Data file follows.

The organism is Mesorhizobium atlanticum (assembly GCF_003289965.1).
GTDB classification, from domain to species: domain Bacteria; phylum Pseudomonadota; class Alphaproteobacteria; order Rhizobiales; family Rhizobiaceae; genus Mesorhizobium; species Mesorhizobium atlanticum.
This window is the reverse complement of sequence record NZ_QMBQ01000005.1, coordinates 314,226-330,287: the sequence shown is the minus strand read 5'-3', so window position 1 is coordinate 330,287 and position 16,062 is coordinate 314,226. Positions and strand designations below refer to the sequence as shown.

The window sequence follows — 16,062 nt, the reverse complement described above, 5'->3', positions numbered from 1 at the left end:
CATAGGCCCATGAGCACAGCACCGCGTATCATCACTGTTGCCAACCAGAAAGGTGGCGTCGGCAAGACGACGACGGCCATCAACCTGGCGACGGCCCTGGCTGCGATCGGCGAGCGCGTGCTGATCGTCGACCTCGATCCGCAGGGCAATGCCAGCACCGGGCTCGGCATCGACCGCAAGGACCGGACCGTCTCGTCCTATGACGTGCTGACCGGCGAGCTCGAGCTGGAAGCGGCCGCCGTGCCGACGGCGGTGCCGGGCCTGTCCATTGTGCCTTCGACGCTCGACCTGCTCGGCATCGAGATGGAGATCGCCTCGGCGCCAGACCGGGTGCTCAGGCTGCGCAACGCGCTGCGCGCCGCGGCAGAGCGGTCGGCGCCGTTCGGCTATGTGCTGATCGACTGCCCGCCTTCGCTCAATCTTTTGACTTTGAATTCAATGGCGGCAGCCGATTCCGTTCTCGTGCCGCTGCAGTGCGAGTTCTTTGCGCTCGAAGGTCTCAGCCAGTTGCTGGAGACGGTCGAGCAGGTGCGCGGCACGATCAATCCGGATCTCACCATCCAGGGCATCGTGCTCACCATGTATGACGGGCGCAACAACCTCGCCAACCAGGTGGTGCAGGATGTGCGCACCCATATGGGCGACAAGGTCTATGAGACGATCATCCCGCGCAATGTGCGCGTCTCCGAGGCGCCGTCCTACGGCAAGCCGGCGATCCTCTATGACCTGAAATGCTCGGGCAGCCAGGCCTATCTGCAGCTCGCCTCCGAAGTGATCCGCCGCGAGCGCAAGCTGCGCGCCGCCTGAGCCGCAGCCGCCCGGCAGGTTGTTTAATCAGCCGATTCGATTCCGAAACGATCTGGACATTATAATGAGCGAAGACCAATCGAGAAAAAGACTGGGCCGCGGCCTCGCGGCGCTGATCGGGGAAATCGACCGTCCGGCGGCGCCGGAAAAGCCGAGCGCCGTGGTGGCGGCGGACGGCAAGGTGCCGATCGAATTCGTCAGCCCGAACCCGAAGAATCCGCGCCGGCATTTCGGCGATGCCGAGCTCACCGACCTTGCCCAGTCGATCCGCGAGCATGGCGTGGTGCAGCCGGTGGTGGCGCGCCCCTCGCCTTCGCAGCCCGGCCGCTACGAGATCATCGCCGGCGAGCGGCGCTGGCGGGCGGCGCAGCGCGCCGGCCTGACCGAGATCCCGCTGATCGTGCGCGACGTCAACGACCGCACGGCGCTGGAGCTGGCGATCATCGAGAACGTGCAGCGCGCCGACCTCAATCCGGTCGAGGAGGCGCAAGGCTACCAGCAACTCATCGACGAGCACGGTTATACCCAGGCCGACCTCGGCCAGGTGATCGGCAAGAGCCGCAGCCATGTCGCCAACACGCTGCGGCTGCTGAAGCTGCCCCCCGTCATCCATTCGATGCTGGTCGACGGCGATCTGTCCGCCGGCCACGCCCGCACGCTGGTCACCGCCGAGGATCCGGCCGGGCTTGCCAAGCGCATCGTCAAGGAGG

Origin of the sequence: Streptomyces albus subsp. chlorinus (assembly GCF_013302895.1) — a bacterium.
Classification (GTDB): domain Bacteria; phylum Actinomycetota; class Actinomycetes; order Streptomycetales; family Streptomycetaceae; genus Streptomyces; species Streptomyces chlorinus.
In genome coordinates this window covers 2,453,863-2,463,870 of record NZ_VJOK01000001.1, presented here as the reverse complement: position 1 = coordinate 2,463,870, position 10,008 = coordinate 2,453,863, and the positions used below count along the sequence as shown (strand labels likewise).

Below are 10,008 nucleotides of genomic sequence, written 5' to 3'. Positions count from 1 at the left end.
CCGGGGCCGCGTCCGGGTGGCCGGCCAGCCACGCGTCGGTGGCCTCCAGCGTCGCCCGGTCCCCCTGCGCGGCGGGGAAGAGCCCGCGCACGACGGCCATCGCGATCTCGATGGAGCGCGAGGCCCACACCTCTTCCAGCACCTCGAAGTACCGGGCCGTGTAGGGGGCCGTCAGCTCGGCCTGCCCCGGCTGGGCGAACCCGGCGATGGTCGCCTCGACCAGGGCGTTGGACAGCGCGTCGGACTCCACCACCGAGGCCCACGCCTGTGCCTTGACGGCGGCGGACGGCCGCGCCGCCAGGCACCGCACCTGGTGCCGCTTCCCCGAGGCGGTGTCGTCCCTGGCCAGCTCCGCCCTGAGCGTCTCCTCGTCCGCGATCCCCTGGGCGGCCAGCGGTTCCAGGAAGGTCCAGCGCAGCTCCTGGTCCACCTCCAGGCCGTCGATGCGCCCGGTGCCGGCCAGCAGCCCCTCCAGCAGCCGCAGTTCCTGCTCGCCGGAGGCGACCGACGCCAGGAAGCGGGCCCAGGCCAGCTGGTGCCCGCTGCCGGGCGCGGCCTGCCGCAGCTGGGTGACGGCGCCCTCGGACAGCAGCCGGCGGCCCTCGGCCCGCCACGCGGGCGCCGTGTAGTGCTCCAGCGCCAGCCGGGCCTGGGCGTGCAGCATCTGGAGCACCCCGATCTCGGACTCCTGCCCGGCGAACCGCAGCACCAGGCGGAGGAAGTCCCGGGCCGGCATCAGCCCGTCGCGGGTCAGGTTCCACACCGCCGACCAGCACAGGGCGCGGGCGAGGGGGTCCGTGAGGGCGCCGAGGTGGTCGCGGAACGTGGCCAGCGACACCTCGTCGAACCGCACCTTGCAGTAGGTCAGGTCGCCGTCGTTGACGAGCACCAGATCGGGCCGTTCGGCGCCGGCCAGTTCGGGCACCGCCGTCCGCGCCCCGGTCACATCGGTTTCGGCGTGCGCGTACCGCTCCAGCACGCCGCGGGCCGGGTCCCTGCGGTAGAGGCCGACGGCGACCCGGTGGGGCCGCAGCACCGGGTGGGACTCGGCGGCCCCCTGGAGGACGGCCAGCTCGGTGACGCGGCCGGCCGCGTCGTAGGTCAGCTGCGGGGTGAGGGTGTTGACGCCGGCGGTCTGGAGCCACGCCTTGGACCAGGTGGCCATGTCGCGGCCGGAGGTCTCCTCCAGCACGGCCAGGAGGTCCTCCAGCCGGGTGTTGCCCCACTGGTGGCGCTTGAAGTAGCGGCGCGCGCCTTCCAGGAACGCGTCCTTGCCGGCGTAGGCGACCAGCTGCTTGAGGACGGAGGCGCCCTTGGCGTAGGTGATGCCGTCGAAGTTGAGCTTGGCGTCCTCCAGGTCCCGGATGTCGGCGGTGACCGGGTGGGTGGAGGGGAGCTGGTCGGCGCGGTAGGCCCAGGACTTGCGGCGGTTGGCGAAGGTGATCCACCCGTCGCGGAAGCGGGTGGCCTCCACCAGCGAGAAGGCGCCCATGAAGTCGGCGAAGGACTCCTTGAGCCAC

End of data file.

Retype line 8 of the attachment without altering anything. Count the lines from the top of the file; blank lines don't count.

In genome coordinates this window covers 2,453,863-2,463,870 of record NZ_VJOK01000001.1, presented here as the reverse complement: position 1 = coordinate 2,463,870, position 10,008 = coordinate 2,453,863, and the positions used below count along the sequence as shown (strand labels likewise).